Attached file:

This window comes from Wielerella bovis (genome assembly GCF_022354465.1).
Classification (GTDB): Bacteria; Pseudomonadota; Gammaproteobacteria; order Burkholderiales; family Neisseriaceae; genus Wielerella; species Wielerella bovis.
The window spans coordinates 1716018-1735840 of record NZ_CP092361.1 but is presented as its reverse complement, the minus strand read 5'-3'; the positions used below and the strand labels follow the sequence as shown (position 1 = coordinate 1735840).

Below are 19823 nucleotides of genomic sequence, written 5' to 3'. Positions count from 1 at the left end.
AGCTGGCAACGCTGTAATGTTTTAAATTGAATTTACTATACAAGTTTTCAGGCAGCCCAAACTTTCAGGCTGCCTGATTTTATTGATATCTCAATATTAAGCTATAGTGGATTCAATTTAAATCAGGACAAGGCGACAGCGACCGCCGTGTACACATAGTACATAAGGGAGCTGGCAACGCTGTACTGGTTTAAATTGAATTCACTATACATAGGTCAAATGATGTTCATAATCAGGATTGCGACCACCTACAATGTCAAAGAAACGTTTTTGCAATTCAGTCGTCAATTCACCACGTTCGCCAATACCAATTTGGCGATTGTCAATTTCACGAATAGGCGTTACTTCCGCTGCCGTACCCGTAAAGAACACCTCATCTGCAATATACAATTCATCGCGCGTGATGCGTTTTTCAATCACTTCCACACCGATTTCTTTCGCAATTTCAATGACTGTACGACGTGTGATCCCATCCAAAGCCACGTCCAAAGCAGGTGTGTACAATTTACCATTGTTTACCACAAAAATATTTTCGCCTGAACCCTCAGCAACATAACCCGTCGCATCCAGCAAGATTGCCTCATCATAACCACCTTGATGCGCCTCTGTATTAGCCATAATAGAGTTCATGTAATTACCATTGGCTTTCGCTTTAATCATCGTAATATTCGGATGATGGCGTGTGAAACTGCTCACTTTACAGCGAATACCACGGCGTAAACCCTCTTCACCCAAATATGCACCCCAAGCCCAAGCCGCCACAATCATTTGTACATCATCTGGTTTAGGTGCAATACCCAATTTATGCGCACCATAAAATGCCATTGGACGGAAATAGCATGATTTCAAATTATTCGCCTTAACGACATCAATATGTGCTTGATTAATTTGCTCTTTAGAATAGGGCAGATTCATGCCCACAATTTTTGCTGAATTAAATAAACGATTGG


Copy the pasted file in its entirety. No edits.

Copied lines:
This window comes from Wielerella bovis (genome assembly GCF_022354465.1).
Classification (GTDB): Bacteria; Pseudomonadota; Gammaproteobacteria; order Burkholderiales; family Neisseriaceae; genus Wielerella; species Wielerella bovis.
The window spans coordinates 1716018-1735840 of record NZ_CP092361.1 but is presented as its reverse complement, the minus strand read 5'-3'; the positions used below and the strand labels follow the sequence as shown (position 1 = coordinate 1735840).

Below are 19823 nucleotides of genomic sequence, written 5' to 3'. Positions count from 1 at the left end.
AGCTGGCAACGCTGTAATGTTTTAAATTGAATTTACTATACAAGTTTTCAGGCAGCCCAAACTTTCAGGCTGCCTGATTTTATTGATATCTCAATATTAAGCTATAGTGGATTCAATTTAAATCAGGACAAGGCGACAGCGACCGCCGTGTACACATAGTACATAAGGGAGCTGGCAACGCTGTACTGGTTTAAATTGAATTCACTATACATAGGTCAAATGATGTTCATAATCAGGATTGCGACCACCTACAATGTCAAAGAAACGTTTTTGCAATTCAGTCGTCAATTCACCACGTTCGCCAATACCAATTTGGCGATTGTCAATTTCACGAATAGGCGTTACTTCCGCTGCCGTACCCGTAAAGAACACCTCATCTGCAATATACAATTCATCGCGCGTGATGCGTTTTTCAATCACTTCCACACCGATTTCTTTCGCAATTTCAATGACTGTACGACGTGTGATCCCATCCAAAGCCACGTCCAAAGCAGGTGTGTACAATTTACCATTGTTTACCACAAAAATATTTTCGCCTGAACCCTCAGCAACATAACCCGTCGCATCCAGCAAGATTGCCTCATCATAACCACCTTGATGCGCCTCTGTATTAGCCATAATAGAGTTCATGTAATTACCATTGGCTTTCGCTTTAATCATCGTAATATTCGGATGATGGCGTGTGAAACTGCTCACTTTACAGCGAATACCACGGCGTAAACCCTCTTCACCCAAATATGCACCCCAAGCCCAAGCCGCCACAATCATTTGTACATCATCTGGTTTAGGTGCAATACCCAATTTATGCGCACCATAAAATGCCATTGGACGGAAATAGCATGATTTCAAATTATTCGCCTTAACGACATCAATATGTGCTTGATTAATTTGCTCTTTAGAATAGGGCAGATTCATGCCCACAATTTTTGCTGAATTAAATAAACGATTGG